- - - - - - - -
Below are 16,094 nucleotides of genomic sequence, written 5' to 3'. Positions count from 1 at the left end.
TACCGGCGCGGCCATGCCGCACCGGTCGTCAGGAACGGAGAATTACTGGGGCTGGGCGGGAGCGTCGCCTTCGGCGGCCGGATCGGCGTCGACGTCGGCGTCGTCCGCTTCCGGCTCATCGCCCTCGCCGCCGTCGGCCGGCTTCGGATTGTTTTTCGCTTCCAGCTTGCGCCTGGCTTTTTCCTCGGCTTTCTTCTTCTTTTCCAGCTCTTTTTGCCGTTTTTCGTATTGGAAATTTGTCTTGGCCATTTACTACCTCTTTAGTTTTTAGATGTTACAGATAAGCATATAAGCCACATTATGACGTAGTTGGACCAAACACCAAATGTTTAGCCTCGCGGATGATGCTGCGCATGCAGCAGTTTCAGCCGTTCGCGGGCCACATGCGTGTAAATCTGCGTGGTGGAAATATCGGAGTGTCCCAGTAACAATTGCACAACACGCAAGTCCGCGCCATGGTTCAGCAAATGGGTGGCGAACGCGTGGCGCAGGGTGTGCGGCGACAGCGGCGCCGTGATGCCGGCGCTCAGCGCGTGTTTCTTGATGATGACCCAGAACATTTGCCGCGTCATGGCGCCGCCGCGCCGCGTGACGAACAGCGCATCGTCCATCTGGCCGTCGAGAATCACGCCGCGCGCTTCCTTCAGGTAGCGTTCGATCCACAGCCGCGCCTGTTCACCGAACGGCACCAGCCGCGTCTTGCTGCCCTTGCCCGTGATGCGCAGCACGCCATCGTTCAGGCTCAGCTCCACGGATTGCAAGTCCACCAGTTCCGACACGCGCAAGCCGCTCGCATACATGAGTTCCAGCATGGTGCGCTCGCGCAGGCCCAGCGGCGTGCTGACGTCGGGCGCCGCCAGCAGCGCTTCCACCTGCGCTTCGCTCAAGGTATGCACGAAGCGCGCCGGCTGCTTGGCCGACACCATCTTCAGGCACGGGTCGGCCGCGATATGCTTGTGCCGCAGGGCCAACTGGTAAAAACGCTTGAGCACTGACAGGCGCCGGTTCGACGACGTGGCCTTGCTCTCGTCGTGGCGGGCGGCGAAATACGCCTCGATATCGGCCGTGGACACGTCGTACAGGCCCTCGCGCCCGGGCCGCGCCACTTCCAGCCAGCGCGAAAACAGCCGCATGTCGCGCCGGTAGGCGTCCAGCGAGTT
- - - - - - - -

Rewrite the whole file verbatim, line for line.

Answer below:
Below are 16,094 nucleotides of genomic sequence, written 5' to 3'. Positions count from 1 at the left end.
TACCGGCGCGGCCATGCCGCACCGGTCGTCAGGAACGGAGAATTACTGGGGCTGGGCGGGAGCGTCGCCTTCGGCGGCCGGATCGGCGTCGACGTCGGCGTCGTCCGCTTCCGGCTCATCGCCCTCGCCGCCGTCGGCCGGCTTCGGATTGTTTTTCGCTTCCAGCTTGCGCCTGGCTTTTTCCTCGGCTTTCTTCTTCTTTTCCAGCTCTTTTTGCCGTTTTTCGTATTGGAAATTTGTCTTGGCCATTTACTACCTCTTTAGTTTTTAGATGTTACAGATAAGCATATAAGCCACATTATGACGTAGTTGGACCAAACACCAAATGTTTAGCCTCGCGGATGATGCTGCGCATGCAGCAGTTTCAGCCGTTCGCGGGCCACATGCGTGTAAATCTGCGTGGTGGAAATATCGGAGTGTCCCAGTAACAATTGCACAACACGCAAGTCCGCGCCATGGTTCAGCAAATGGGTGGCGAACGCGTGGCGCAGGGTGTGCGGCGACAGCGGCGCCGTGATGCCGGCGCTCAGCGCGTGTTTCTTGATGATGACCCAGAACATTTGCCGCGTCATGGCGCCGCCGCGCCGCGTGACGAACAGCGCATCGTCCATCTGGCCGTCGAGAATCACGCCGCGCGCTTCCTTCAGGTAGCGTTCGATCCACAGCCGCGCCTGTTCACCGAACGGCACCAGCCGCGTCTTGCTGCCCTTGCCCGTGATGCGCAGCACGCCATCGTTCAGGCTCAGCTCCACGGATTGCAAGTCCACCAGTTCCGACACGCGCAAGCCGCTCGCATACATGAGTTCCAGCATGGTGCGCTCGCGCAGGCCCAGCGGCGTGCTGACGTCGGGCGCCGCCAGCAGCGCTTCCACCTGCGCTTCGCTCAAGGTATGCACGAAGCGCGCCGGCTGCTTGGCCGACACCATCTTCAGGCACGGGTCGGCCGCGATATGCTTGTGCCGCAGGGCCAACTGGTAAAAACGCTTGAGCACTGACAGGCGCCGGTTCGACGACGTGGCCTTGCTCTCGTCGTGGCGGGCGGCGAAATACGCCTCGATATCGGCCGTGGACACGTCGTACAGGCCCTCGCGCCCGGGCCGCGCCACTTCCAGCCAGCGCGAAAACAGCCGCATGTCGCGCCGGTAGGCGTCCAGCGAGTT